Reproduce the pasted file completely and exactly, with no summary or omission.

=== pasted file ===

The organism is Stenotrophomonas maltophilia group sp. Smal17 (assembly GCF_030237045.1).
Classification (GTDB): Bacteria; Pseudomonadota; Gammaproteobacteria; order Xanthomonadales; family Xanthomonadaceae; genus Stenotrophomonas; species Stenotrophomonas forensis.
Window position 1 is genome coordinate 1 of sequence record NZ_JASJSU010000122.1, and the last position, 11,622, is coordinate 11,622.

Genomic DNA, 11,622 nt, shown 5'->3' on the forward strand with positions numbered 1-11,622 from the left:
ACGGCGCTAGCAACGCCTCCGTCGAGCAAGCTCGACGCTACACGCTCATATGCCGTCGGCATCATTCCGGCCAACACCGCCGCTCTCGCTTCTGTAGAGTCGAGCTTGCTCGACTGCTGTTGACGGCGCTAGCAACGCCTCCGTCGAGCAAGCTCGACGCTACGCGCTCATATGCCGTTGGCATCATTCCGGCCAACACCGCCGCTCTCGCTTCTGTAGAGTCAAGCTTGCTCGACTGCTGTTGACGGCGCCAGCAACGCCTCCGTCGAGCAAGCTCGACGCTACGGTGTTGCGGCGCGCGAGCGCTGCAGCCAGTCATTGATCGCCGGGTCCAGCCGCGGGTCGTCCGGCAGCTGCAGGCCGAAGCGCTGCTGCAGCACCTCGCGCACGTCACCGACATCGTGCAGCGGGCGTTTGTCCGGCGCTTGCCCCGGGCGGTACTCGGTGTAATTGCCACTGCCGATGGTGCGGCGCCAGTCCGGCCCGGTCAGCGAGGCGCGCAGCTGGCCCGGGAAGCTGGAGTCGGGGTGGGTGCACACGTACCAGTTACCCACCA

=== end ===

The organism is Stenotrophomonas maltophilia group sp. Smal17 (assembly GCF_030237045.1).
Classification (GTDB): Bacteria; Pseudomonadota; Gammaproteobacteria; order Xanthomonadales; family Xanthomonadaceae; genus Stenotrophomonas; species Stenotrophomonas forensis.
Window position 1 is genome coordinate 1 of sequence record NZ_JASJSU010000122.1, and the last position, 11,622, is coordinate 11,622.

Genomic DNA, 11,622 nt, shown 5'->3' on the forward strand with positions numbered 1-11,622 from the left:
ACGGCGCTAGCAACGCCTCCGTCGAGCAAGCTCGACGCTACACGCTCATATGCCGTCGGCATCATTCCGGCCAACACCGCCGCTCTCGCTTCTGTAGAGTCGAGCTTGCTCGACTGCTGTTGACGGCGCTAGCAACGCCTCCGTCGAGCAAGCTCGACGCTACGCGCTCATATGCCGTTGGCATCATTCCGGCCAACACCGCCGCTCTCGCTTCTGTAGAGTCAAGCTTGCTCGACTGCTGTTGACGGCGCCAGCAACGCCTCCGTCGAGCAAGCTCGACGCTACGGTGTTGCGGCGCGCGAGCGCTGCAGCCAGTCATTGATCGCCGGGTCCAGCCGCGGGTCGTCCGGCAGCTGCAGGCCGAAGCGCTGCTGCAGCACCTCGCGCACGTCACCGACATCGTGCAGCGGGCGTTTGTCCGGCGCTTGCCCCGGGCGGTACTCGGTGTAATTGCCACTGCCGATGGTGCGGCGCCAGTCCGGCCCGGTCAGCGAGGCGCGCAGCTGGCCCGGGAAGCTGGAGTCGGGGTGGGTGCACACGTACCAGTTACCCACCA